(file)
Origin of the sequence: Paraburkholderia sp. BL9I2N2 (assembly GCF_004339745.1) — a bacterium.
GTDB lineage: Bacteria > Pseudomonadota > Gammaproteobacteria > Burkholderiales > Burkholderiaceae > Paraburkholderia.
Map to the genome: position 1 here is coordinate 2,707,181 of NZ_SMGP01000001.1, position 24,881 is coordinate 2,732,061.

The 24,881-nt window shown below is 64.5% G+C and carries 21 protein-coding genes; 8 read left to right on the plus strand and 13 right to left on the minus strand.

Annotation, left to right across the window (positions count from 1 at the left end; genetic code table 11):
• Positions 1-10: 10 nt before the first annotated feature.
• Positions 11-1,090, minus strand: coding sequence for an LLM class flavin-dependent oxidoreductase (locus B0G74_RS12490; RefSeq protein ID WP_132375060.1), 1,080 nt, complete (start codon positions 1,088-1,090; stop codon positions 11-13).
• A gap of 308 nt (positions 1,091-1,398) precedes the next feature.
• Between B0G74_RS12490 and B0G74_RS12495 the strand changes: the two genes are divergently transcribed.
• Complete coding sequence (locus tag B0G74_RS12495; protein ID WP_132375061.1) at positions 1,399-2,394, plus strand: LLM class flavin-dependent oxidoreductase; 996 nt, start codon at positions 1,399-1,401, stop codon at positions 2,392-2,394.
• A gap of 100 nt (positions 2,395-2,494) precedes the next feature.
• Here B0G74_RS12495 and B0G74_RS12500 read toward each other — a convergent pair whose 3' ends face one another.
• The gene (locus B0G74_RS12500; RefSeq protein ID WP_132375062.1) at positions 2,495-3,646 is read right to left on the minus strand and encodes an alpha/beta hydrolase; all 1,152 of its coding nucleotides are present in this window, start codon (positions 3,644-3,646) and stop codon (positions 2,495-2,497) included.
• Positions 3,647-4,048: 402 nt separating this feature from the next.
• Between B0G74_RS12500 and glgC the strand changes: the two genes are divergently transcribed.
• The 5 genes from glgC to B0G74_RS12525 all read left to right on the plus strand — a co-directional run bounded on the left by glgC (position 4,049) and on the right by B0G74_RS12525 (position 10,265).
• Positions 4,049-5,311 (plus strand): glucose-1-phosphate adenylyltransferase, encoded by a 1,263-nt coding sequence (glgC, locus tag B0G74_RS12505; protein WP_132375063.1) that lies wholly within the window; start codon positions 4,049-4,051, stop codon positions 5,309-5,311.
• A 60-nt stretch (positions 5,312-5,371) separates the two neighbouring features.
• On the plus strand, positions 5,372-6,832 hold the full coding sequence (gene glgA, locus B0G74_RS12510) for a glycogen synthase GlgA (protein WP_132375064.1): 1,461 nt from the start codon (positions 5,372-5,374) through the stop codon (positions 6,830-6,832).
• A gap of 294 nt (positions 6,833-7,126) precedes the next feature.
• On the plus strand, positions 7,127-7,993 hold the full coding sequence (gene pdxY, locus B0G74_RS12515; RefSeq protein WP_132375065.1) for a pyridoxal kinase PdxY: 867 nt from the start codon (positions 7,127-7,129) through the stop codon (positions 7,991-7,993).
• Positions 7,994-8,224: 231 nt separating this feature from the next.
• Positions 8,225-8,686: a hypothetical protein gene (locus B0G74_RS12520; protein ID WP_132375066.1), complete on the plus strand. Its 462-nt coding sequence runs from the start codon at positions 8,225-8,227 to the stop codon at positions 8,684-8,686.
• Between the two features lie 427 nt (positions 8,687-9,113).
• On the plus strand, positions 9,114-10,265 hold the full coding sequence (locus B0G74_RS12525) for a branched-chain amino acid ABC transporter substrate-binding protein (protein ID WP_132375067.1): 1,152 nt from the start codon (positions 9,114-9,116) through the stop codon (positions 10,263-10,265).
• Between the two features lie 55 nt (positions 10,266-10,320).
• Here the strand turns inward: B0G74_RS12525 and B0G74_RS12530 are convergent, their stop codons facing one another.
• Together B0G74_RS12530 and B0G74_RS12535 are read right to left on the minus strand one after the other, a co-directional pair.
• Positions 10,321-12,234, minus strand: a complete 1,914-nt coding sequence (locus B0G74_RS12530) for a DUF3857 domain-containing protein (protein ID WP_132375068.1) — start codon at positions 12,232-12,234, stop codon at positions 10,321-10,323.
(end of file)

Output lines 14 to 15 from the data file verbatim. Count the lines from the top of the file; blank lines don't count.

• Positions 3,647-4,048: 402 nt separating this feature from the next.
• Between B0G74_RS12500 and glgC the strand changes: the two genes are divergently transcribed.